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The Effects of War and Peace on Foreign Aid

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Mathew M.
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  1. Introduction
  2. Foreign Aid
  3. The Effects of War and Peace on Foreign Aid
  4. Conclusion

The Sudan is a vast area extending from the Red Sea at the Horn of Africa in the East to the Sahel regions in the North and the Equatorial rainforest at its border with the Democratic Republic of Congo in the West. It used to be one country, the Republic of Sudan, but the South split away from the North in 2010 through a referendum to form the Republic of South Sudan, formally constituted on 9 July 2011 (Maxwell, Gelsdorf and Santschi, 2012). The conflict in the Sudan lasted from 1955 to 2005 when the Government of Sudan signed the Comprehensive Peace Agreement (CPA) with the Sudanese People's Liberation Army (SPLA) (Maxwell, Gelsdorf and Sanstchi, 2012). More than 2 million people died in the conflict and over twice that number were displaced and their livelihoods disrupted, and while some died as a result of violence during the conflict, 97% of the deaths were caused by disease and malnutrition (Maxwell, Gelsdorf and Santschi, 2012). Currently, international aid assistance accounts for approximately 3% of Sudan's economy and more than 15 million people directly depend on foreign aid programs according to a United Nations Environmental Programme report (UNEP, n.d.).

[...] (2012). Livelihoods, Basic Services, and Social Protection in South Sudan. London: Secure Livelihoods Research Consortium. THE EFFECTS OF WAR AND PEACE ON FOREIGN AID UNEP (n.d.). International Aid and the Environment. [...]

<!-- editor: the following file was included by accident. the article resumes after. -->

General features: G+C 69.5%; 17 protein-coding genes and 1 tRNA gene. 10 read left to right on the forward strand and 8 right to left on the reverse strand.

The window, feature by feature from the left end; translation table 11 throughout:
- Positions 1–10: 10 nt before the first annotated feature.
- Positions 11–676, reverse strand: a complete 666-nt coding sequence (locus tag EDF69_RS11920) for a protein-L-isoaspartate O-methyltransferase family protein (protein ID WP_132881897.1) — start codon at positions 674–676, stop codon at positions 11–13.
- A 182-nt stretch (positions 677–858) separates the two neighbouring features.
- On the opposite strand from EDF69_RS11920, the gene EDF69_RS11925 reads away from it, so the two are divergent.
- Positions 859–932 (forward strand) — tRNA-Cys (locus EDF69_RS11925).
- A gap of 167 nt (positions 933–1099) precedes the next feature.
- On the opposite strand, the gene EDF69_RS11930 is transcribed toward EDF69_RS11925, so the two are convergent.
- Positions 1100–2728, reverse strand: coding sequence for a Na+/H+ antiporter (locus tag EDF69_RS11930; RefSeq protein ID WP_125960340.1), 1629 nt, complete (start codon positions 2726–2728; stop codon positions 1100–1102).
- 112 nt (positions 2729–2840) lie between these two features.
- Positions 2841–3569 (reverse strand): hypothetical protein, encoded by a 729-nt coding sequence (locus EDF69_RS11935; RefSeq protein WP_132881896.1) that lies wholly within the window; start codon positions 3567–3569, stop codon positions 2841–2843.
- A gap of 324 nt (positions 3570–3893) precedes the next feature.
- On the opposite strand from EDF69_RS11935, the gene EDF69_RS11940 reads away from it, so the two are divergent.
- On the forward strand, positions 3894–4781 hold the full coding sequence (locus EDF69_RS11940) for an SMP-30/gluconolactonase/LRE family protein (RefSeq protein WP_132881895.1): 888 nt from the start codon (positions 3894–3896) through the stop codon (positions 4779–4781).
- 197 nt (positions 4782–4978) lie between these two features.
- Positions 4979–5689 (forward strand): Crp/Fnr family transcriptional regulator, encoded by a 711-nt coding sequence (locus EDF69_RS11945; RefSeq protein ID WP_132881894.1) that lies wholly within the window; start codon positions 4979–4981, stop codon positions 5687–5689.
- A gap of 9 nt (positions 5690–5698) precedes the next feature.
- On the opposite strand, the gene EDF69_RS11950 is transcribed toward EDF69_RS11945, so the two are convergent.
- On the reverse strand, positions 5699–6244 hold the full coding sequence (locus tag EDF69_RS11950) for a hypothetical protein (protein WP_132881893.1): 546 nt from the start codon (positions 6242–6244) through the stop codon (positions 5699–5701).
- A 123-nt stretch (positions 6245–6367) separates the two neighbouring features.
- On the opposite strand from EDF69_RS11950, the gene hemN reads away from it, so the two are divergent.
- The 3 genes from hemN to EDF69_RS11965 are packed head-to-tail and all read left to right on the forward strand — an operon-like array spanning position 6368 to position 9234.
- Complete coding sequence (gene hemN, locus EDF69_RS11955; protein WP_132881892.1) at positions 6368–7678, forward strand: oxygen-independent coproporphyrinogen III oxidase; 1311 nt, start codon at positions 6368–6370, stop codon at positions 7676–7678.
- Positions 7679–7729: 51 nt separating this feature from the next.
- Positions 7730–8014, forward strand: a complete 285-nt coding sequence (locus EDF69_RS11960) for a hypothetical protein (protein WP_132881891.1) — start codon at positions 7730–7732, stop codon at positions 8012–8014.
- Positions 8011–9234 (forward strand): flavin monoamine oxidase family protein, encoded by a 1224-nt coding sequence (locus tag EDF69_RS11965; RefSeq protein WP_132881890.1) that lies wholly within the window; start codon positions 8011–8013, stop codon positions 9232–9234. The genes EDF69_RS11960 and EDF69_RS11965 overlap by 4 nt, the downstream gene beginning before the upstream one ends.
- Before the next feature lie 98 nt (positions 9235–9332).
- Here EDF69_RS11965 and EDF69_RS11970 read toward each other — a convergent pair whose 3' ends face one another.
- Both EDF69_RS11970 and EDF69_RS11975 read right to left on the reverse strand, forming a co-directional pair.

[...] Secondly, foreign aid fuels the war economy by providing the mean of sustenance to drivers, managers, translators, and hotel owners through direct and indirect employment, and also sustains the war effort for warring sides who steal relief items, communication equipment, vehicles etc from aid convoys in order to sell at a profit (Lassiter, 2007). When aid becomes such a means of sustenance, all sides in the conflict develop a stakeholder mentality and eschew a cessation of hostilities. In the Sudan, this was seen when relief supplies were stolen and diverted; foreign aid became an important source of livelihood and wherewithal for the SPLA in the war effort (Lassiter, 2007). [...]


[...] It then used the money obtained from food sales to finance the war effort (Lassiter, 2007). Government-led interventions in post-conflict livelihood support in the Sudan have been minimal, though some efforts have been made. According to Maxwell, Gelsdorf and Santschi, 2012), the Sudanese government used loans from the World Bank and money acquired from investments by oil-producing countries to finance large-scale agricultural production for export purposes. Other interventions were directed at settlement of migratory pastoralists. In 2006, the ?Green Alert Programme? was introduced by NCP to the tune of $ 1.4 billion to increase crop and livestock production over a 4-year project (Maxwell, Gelsdorf and Sanstchi, 2012). [...]

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